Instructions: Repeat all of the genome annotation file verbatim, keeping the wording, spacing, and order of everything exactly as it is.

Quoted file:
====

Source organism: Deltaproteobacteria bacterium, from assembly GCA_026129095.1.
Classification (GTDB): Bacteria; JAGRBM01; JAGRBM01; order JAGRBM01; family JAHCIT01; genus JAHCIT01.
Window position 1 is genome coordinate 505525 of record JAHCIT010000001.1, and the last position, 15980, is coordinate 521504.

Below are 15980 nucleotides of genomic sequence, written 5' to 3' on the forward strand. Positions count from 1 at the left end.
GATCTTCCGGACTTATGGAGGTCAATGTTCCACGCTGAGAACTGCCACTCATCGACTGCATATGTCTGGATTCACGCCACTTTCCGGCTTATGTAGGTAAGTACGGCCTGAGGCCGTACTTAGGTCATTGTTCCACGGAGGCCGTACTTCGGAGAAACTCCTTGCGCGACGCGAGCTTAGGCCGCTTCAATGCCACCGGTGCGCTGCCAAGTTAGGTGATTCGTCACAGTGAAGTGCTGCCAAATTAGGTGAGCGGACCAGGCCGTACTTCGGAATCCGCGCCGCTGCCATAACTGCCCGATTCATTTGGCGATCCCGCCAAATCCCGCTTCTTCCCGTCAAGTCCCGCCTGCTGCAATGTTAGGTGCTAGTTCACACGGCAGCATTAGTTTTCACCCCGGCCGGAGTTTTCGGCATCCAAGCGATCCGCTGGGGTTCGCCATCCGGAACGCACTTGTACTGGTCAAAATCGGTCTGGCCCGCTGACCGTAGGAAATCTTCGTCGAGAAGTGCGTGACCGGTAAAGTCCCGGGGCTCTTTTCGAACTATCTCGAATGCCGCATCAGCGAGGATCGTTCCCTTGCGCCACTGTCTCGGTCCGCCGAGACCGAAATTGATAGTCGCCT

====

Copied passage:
Source organism: Deltaproteobacteria bacterium, from assembly GCA_026129095.1.
Classification (GTDB): Bacteria; JAGRBM01; JAGRBM01; order JAGRBM01; family JAHCIT01; genus JAHCIT01.
Window position 1 is genome coordinate 505525 of record JAHCIT010000001.1, and the last position, 15980, is coordinate 521504.

Below are 15980 nucleotides of genomic sequence, written 5' to 3' on the forward strand. Positions count from 1 at the left end.
GATCTTCCGGACTTATGGAGGTCAATGTTCCACGCTGAGAACTGCCACTCATCGACTGCATATGTCTGGATTCACGCCACTTTCCGGCTTATGTAGGTAAGTACGGCCTGAGGCCGTACTTAGGTCATTGTTCCACGGAGGCCGTACTTCGGAGAAACTCCTTGCGCGACGCGAGCTTAGGCCGCTTCAATGCCACCGGTGCGCTGCCAAGTTAGGTGATTCGTCACAGTGAAGTGCTGCCAAATTAGGTGAGCGGACCAGGCCGTACTTCGGAATCCGCGCCGCTGCCATAACTGCCCGATTCATTTGGCGATCCCGCCAAATCCCGCTTCTTCCCGTCAAGTCCCGCCTGCTGCAATGTTAGGTGCTAGTTCACACGGCAGCATTAGTTTTCACCCCGGCCGGAGTTTTCGGCATCCAAGCGATCCGCTGGGGTTCGCCATCCGGAACGCACTTGTACTGGTCAAAATCGGTCTGGCCCGCTGACCGTAGGAAATCTTCGTCGAGAAGTGCGTGACCGGTAAAGTCCCGGGGCTCTTTTCGAACTATCTCGAATGCCGCATCAGCGAGGATCGTTCCCTTGCGCCACTGTCTCGGTCCGCCGAGACCGAAATTGATAGTCGCCT